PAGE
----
Asian stocks steadied on Friday after very sharp losses on Thursday, posting a modest technical bounce supported by a firmer Wall Street and a fall in near-record oil prices, dealers said.
They said it was positive that the markets managed to hold their ground as following recent gains there were profits to be taken, suggesting that investors remained confident of more upside to come.
This was doubly significant given the fresh anxiety over the dollar created by the massive US current account and budget deficits, and over whether the region would remain a buyer of dollar assets, which has helped to cover the US shortfall so far.
Concerns on that point were in part to blame for Thursday's losses and so investors may also have welcomed the relative quiet on the forex markets on Friday.
There were few real features on the day but Seoul outperformed with a gain of 2.42 percent led by Samsung Electronics after US chip giant Intel Corp raised its sales guidance.
Taiwanese share prices closed 0.19 percent higher on a modest technical rebound but gains were limited by continued concerns that China's planned "anti-secession" law will spark a further deterioration in cross-strait relations, dealers said.
They said investors were clearly waiting to see how the law plays out, with large demonstrations against it planned in Taiwan, and the selling pressure was not too heavy on the day.
The TAIEX closed up 11.70 points at 6,204.23, after trading between 6,194.14 and 6,238.43, on turnover of NT$80.23 billion (US$2.6 billion).
Japanese share prices closed 0.50 percent higher, led by hi-techs after Intel upgraded its earnings forecast, dealers said.
They said higher prices reflected rising expectations that the recession-bound domestic economy was poised to begin growing again soon.
The Tokyo Stock Exchange's benchmark NIKKEI-225 index rose 58.98 points to 11,923.89. The blue chip index rose 0.4 percent for the week.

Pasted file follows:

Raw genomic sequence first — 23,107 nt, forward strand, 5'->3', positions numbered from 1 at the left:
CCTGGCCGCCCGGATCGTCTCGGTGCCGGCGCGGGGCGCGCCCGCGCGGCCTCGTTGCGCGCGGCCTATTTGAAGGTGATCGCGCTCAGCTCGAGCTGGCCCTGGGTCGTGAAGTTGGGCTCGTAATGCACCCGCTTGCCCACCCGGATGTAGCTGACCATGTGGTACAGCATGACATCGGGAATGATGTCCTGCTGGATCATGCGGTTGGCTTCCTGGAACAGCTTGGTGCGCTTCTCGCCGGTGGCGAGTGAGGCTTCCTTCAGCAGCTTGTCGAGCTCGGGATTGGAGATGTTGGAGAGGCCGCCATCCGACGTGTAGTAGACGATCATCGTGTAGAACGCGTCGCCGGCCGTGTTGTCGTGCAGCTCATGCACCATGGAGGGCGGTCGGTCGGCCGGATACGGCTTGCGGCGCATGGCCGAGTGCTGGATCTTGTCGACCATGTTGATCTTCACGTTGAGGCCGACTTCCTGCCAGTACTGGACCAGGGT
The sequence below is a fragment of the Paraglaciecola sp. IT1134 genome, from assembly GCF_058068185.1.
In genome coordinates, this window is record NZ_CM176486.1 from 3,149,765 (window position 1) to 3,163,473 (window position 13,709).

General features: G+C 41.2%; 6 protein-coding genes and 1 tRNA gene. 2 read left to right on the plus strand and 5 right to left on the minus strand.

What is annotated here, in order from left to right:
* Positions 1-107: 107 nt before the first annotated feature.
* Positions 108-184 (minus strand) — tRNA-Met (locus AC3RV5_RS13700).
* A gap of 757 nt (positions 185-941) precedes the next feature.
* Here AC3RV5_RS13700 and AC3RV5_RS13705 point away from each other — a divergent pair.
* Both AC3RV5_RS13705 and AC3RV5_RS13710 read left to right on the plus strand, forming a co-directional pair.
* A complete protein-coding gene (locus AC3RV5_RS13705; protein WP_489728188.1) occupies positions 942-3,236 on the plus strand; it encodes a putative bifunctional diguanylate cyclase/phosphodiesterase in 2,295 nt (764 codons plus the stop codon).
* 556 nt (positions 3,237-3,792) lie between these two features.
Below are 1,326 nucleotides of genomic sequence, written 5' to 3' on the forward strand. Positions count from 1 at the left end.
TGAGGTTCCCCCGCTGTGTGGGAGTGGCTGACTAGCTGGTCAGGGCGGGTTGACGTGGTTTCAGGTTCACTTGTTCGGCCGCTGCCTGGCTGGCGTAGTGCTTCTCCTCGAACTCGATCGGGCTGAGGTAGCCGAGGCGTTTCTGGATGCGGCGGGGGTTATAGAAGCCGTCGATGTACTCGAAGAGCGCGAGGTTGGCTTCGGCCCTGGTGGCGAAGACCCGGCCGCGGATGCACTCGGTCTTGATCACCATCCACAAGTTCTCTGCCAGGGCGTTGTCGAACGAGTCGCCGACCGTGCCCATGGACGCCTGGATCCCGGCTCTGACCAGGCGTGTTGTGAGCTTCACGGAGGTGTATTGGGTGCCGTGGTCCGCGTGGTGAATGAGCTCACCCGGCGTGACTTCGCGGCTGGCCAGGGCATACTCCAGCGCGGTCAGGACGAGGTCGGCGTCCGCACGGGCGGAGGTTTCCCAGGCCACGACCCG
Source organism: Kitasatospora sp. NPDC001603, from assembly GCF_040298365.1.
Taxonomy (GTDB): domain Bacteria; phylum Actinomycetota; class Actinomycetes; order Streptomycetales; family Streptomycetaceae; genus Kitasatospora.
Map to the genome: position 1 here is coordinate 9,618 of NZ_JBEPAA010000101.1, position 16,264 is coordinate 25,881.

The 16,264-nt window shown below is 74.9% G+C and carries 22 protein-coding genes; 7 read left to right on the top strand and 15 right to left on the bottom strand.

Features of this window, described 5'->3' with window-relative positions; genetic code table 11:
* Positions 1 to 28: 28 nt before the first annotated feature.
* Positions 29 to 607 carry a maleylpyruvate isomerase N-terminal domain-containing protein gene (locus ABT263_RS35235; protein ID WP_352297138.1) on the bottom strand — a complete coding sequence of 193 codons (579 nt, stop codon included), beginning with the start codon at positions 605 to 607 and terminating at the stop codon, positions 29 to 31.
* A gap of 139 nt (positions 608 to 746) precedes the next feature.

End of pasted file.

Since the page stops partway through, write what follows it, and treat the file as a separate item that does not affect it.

The broader TOPIX index of all First Section shares gained 4.57 points or 0.38 percent to 1,200.00. It rose 0.7 percent for the week.
South Korean share prices closed sharply higher, bouncing back with a 2.4 percent gain back above the key 1,000 points level led by Samsung Electronics and other blue-chips after the expiry of futures and options contracts Thursday, dealers said.
The KOSPI index closed up 24.13 points at 1,022.79, the best level for the day.
Hong Kong share prices closed 0.25 percent higher led by China Mobile after the company announced stronger than expected results for 2004, dealers said.
The benchmark Hang Seng Index closed up 34.91 points at 13,890.93. The Hang Seng China Enterprises Index was down 53.55 points or 1.06 percent at 5,004.24.
Chinese share prices closed 0.29 percent higher, steadying after sharp losses Thursday but with no sign investors were ready to push stocks ahead in the absence of a convincing lead, dealers said.
The Shanghai A-share Index added 3.89 points to 1,353.69, while the Shenzhen A-share Index was up 1.77 points or 0.53 percent at 337.28.
The benchmark Shanghai Composite Index, which covers both A- and B-shares, added 3.71 points or 0.29 percent at 1,289.94.
Australian share prices closed 0.28 percent lower as weakness in the resources sector weighed on the market, dealers said.
The benchmark SP/ASX 200 closed down 11.7 points at 4,203.8, while the broader All Ordinaries index fell 6.6 points to 4,192.6.
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